Cryptocurriences are rising in both market share and users.
By Rhea Pankhurst.
Decentralized “cryptocurrencies” like bitcoin and ethereum are growing at a phenomenal rate. From their shadowy origins with cypherpunks, darknet gambling, and drug markets, they are increasingly finding favor in the highest echelons of politics and money. From Goldman Sachs to Vladimir Putin, the world is embracing cryptocurrencies. But what exactly are these cryptic cryptocurrencies? And how disruptive will they prove?
In November 2009, a secretive and now notorious programmer, known only by the handle ‘Satoshi Nakamoto’, released Bitcoin (BTC) to the world. Their vision was a peer-to-peer currency, anonymous, and fundamentally beyond the control or regulation of governments and central banks. Instead of a central authority keeping track of who owns how much, bitcoin depends on a distributed, publicly viewable ledger of all transactions and all new coins that have been created—called the blockchain. Each bitcoin, or fraction of a bitcoin, is associated with a unique address, managed by a user’s encrypted ‘wallet’ that needs have no ties to a real-world identity. Transactions are processed and verified by a distributed computing task called ‘mining’ that can be run on any hardware connected to the Internet worldwide. Often run on specialized hardware, mining is computationally expensive, but users are compensated for this cost, as new bitcoins are generated for them as part of the mining process.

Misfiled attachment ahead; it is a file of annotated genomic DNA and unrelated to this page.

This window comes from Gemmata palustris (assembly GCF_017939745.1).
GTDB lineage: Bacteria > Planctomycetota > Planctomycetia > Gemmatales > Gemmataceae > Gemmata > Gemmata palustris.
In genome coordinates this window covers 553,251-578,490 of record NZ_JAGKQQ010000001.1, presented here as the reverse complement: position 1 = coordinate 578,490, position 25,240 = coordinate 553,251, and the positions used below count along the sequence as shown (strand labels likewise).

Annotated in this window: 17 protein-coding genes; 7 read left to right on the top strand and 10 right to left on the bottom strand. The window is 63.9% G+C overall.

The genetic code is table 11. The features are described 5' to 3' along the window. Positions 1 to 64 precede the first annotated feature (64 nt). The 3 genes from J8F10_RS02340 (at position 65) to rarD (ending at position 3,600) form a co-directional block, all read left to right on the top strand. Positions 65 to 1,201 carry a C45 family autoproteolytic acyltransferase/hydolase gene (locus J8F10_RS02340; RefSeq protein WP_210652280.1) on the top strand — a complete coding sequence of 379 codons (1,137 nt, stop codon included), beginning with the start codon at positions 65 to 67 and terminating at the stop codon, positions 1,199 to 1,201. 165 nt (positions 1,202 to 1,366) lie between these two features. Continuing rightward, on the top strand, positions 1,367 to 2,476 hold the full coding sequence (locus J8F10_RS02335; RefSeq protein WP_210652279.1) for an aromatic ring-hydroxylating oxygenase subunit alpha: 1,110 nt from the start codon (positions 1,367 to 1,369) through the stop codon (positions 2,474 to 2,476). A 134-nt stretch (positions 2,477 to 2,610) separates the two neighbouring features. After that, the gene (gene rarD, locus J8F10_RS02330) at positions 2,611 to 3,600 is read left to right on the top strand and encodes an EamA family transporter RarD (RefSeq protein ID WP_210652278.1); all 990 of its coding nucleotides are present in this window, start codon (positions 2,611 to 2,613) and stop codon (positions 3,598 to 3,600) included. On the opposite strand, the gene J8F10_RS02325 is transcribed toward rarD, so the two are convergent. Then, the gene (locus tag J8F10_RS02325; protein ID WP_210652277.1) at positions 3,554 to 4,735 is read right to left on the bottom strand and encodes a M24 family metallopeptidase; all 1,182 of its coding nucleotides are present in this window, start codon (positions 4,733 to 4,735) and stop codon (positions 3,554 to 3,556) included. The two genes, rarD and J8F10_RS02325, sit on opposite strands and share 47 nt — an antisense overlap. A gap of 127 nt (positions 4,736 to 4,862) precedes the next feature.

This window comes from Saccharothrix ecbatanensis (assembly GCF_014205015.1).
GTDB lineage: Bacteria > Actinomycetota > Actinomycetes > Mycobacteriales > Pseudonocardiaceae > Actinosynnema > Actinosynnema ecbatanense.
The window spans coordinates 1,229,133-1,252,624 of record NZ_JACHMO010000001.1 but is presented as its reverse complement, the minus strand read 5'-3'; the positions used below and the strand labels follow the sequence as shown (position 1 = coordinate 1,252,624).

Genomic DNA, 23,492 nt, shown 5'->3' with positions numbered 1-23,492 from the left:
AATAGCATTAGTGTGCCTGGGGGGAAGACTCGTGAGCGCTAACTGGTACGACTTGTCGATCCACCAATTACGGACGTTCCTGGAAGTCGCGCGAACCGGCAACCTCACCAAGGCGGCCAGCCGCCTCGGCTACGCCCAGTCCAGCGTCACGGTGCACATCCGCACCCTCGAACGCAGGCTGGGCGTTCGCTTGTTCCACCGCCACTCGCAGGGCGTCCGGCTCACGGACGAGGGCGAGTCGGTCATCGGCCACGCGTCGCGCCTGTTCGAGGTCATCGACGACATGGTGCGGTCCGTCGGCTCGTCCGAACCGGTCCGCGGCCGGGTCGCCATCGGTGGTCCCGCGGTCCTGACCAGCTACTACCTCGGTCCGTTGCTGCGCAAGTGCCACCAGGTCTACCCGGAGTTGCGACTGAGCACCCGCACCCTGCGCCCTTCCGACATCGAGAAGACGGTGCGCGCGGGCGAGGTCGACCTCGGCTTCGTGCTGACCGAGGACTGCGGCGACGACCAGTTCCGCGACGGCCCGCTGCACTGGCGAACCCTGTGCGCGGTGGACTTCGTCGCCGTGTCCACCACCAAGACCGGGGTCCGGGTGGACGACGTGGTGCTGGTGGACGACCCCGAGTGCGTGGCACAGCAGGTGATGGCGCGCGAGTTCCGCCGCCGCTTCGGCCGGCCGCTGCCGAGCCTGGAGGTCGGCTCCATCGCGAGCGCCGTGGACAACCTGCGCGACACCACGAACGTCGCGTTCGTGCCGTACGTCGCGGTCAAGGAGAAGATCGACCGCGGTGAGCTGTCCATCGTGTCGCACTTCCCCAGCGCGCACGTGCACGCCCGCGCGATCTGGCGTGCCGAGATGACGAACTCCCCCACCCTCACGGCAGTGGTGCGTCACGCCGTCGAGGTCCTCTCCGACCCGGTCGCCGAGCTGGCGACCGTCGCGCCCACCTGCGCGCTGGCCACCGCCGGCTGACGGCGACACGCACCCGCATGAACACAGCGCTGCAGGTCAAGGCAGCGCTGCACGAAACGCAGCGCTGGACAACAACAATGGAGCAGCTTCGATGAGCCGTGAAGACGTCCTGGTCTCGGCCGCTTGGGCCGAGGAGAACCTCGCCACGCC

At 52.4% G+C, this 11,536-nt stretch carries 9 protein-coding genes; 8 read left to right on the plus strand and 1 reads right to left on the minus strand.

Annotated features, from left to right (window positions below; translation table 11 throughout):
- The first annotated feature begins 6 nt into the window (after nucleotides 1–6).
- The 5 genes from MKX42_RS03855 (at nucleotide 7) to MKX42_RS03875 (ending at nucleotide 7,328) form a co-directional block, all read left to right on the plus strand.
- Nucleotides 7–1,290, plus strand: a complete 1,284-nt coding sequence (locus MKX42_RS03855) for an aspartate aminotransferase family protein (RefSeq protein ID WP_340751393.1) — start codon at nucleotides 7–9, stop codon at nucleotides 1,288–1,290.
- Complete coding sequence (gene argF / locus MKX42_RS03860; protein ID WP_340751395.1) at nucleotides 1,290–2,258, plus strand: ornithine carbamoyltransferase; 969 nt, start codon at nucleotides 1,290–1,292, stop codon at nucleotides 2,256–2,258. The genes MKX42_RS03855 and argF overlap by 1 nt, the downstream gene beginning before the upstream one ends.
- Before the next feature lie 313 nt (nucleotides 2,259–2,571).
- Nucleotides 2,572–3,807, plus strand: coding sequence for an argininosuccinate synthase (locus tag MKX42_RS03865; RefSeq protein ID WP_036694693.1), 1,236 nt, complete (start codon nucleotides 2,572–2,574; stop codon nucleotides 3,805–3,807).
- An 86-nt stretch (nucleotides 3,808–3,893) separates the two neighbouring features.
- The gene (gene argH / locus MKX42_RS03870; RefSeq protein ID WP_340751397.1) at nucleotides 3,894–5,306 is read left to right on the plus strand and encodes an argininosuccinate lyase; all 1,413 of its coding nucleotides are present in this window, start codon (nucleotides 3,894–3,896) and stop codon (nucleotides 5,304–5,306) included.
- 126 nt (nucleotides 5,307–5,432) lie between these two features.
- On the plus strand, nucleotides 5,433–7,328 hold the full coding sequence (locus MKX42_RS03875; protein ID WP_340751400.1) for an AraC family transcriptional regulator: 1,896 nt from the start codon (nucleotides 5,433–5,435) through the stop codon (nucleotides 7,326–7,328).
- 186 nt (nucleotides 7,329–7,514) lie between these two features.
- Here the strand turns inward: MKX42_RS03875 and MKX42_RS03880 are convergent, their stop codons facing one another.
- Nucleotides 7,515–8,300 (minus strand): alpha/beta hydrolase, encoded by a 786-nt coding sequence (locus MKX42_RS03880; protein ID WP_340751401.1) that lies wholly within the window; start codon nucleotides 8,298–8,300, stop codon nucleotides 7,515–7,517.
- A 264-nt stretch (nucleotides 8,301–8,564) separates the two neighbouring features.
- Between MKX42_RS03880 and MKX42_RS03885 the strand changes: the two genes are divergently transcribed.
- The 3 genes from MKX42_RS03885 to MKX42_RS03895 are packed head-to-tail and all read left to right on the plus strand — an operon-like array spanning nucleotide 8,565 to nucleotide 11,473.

The trustless, unregulatable, anonymous nature of bitcoin rapidly attracted the interest of futurists and libertarians, excited by the potentially disruptive implications of the technology in a world still reeling from the 2008 banking crisis. The genesis block, the first coins mined by Satoshi themself, contains a reference to a January 2009 New York Times headline: “Chancellor on brink of second bailout for banks.”
In the eight years since bitcoin was launched, cryptocurrency adoption has exploded. The value per coin has grown from a fraction of a dollar to nearly …
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